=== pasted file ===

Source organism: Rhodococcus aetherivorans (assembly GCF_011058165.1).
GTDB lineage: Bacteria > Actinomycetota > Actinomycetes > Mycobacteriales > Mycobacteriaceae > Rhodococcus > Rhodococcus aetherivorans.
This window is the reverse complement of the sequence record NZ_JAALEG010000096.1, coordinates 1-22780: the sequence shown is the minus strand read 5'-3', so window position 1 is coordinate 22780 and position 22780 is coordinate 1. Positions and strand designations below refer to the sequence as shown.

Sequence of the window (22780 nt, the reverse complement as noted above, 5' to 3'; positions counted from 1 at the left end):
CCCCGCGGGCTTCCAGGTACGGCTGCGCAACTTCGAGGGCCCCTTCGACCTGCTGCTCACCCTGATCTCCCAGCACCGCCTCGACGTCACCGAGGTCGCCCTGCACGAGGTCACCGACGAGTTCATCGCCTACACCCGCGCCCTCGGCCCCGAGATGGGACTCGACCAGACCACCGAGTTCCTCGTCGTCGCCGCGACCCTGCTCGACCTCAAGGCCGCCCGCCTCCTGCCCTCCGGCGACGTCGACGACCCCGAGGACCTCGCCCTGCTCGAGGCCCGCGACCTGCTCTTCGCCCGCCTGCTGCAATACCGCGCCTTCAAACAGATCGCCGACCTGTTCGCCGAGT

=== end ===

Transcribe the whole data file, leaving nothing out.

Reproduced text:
Source organism: Rhodococcus aetherivorans (assembly GCF_011058165.1).
GTDB lineage: Bacteria > Actinomycetota > Actinomycetes > Mycobacteriales > Mycobacteriaceae > Rhodococcus > Rhodococcus aetherivorans.
This window is the reverse complement of the sequence record NZ_JAALEG010000096.1, coordinates 1-22780: the sequence shown is the minus strand read 5'-3', so window position 1 is coordinate 22780 and position 22780 is coordinate 1. Positions and strand designations below refer to the sequence as shown.

Sequence of the window (22780 nt, the reverse complement as noted above, 5' to 3'; positions counted from 1 at the left end):
CCCCGCGGGCTTCCAGGTACGGCTGCGCAACTTCGAGGGCCCCTTCGACCTGCTGCTCACCCTGATCTCCCAGCACCGCCTCGACGTCACCGAGGTCGCCCTGCACGAGGTCACCGACGAGTTCATCGCCTACACCCGCGCCCTCGGCCCCGAGATGGGACTCGACCAGACCACCGAGTTCCTCGTCGTCGCCGCGACCCTGCTCGACCTCAAGGCCGCCCGCCTCCTGCCCTCCGGCGACGTCGACGACCCCGAGGACCTCGCCCTGCTCGAGGCCCGCGACCTGCTCTTCGCCCGCCTGCTGCAATACCGCGCCTTCAAACAGATCGCCGACCTGTTCGCCGAGT